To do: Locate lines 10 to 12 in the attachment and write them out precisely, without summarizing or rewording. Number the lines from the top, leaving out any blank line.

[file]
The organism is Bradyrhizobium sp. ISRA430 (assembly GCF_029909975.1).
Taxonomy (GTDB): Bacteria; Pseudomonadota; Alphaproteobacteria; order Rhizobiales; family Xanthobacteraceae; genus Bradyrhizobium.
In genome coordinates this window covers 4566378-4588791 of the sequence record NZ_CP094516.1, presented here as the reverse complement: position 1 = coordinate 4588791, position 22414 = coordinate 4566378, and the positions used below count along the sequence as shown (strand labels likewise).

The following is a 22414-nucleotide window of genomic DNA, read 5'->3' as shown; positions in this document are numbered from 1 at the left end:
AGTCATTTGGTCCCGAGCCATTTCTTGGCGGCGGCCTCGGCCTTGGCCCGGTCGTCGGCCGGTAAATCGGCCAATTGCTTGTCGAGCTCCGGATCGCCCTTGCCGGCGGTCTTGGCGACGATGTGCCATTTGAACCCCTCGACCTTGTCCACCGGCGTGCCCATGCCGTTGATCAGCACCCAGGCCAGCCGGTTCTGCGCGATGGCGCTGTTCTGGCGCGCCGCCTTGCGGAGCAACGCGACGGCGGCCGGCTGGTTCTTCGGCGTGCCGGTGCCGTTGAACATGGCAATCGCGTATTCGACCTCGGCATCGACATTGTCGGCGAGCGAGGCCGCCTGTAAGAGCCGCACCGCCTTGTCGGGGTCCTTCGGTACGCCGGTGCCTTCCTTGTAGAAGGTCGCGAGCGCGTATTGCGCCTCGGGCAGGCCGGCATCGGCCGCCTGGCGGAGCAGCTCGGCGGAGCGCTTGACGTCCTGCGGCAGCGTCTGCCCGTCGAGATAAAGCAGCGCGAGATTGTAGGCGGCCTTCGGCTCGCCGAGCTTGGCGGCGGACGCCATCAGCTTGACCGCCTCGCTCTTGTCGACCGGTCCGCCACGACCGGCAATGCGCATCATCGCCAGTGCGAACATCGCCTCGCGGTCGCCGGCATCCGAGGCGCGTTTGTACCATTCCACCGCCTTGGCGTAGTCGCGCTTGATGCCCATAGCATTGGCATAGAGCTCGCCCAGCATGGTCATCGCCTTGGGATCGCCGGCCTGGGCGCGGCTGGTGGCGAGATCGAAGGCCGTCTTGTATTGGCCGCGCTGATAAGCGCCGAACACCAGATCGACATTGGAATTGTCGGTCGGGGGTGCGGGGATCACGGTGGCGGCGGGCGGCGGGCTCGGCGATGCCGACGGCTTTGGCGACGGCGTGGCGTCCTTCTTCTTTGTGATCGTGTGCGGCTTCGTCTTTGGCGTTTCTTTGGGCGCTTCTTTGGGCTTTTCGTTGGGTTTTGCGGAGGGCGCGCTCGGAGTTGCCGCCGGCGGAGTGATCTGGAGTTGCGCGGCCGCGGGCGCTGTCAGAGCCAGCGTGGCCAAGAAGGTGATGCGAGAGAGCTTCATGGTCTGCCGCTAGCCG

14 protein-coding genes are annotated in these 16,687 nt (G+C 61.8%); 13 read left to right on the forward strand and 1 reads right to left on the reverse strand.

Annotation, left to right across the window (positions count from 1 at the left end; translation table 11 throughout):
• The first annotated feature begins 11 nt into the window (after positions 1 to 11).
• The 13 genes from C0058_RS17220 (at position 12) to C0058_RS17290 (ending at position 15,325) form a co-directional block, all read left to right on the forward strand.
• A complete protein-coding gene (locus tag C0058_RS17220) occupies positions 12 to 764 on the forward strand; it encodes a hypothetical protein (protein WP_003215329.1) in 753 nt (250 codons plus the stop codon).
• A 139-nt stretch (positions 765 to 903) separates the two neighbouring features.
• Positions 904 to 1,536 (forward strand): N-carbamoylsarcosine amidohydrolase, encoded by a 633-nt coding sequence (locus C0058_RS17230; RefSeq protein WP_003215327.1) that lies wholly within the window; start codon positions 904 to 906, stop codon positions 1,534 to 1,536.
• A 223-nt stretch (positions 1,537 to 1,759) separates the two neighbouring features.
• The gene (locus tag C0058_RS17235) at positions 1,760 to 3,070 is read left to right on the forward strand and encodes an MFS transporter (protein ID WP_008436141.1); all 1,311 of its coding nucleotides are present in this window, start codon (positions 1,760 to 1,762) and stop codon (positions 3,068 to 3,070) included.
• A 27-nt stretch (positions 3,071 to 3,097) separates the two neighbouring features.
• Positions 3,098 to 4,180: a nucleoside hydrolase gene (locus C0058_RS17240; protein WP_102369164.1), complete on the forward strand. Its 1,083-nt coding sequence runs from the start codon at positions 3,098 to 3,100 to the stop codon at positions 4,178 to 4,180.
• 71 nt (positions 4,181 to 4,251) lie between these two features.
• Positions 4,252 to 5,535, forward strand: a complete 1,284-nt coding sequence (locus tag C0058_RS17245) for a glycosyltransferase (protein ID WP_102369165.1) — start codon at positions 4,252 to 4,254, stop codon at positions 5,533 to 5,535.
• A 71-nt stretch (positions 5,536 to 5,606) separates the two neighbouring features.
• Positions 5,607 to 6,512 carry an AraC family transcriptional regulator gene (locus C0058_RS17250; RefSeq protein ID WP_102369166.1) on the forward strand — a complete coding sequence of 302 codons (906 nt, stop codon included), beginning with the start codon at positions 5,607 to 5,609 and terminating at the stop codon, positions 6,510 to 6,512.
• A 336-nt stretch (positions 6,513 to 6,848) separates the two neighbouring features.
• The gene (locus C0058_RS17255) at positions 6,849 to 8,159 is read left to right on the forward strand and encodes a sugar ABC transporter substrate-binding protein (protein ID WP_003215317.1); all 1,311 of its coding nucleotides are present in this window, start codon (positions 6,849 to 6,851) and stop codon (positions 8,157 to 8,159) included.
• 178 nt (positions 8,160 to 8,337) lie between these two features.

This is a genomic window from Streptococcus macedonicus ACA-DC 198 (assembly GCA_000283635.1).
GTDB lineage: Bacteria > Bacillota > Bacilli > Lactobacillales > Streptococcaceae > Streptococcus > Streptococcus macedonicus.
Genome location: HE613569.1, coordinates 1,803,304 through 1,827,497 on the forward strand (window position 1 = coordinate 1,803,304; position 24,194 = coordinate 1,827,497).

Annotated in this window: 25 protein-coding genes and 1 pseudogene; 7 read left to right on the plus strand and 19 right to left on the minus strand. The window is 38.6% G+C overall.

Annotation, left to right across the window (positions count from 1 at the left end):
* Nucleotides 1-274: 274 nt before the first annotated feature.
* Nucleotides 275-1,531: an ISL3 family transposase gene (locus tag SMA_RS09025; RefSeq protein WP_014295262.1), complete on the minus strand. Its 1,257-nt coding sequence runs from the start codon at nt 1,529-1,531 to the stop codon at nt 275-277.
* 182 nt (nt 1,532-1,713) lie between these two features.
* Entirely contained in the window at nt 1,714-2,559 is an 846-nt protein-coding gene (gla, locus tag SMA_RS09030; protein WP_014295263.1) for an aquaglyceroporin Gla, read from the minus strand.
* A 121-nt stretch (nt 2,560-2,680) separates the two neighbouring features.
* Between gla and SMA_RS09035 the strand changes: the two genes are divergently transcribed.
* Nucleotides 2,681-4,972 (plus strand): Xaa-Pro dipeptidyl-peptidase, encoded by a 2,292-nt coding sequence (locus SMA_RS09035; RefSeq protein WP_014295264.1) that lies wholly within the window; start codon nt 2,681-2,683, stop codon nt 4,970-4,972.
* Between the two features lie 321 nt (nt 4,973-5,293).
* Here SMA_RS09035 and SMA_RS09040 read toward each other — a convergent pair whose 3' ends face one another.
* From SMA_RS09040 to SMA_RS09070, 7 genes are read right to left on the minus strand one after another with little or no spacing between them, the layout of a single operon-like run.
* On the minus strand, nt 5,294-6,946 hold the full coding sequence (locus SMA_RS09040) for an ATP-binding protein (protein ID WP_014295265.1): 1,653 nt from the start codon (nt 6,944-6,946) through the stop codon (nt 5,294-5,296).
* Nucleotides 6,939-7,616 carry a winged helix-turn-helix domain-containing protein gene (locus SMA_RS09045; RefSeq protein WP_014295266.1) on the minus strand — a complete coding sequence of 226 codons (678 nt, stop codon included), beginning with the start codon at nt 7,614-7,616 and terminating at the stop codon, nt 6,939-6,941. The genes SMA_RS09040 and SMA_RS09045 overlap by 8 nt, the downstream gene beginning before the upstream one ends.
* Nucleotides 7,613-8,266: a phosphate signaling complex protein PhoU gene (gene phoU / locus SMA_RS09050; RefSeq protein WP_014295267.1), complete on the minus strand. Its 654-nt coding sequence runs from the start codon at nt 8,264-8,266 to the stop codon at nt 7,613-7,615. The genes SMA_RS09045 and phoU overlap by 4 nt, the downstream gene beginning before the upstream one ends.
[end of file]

• A complete protein-coding gene (locus tag C0058_RS17220) occupies positions 12 to 764 on the forward strand; it encodes a hypothetical protein (protein WP_003215329.1) in 753 nt (250 codons plus the stop codon).
• A 139-nt stretch (positions 765 to 903) separates the two neighbouring features.
• Positions 904 to 1,536 (forward strand): N-carbamoylsarcosine amidohydrolase, encoded by a 633-nt coding sequence (locus C0058_RS17230; RefSeq protein WP_003215327.1) that lies wholly within the window; start codon positions 904 to 906, stop codon positions 1,534 to 1,536.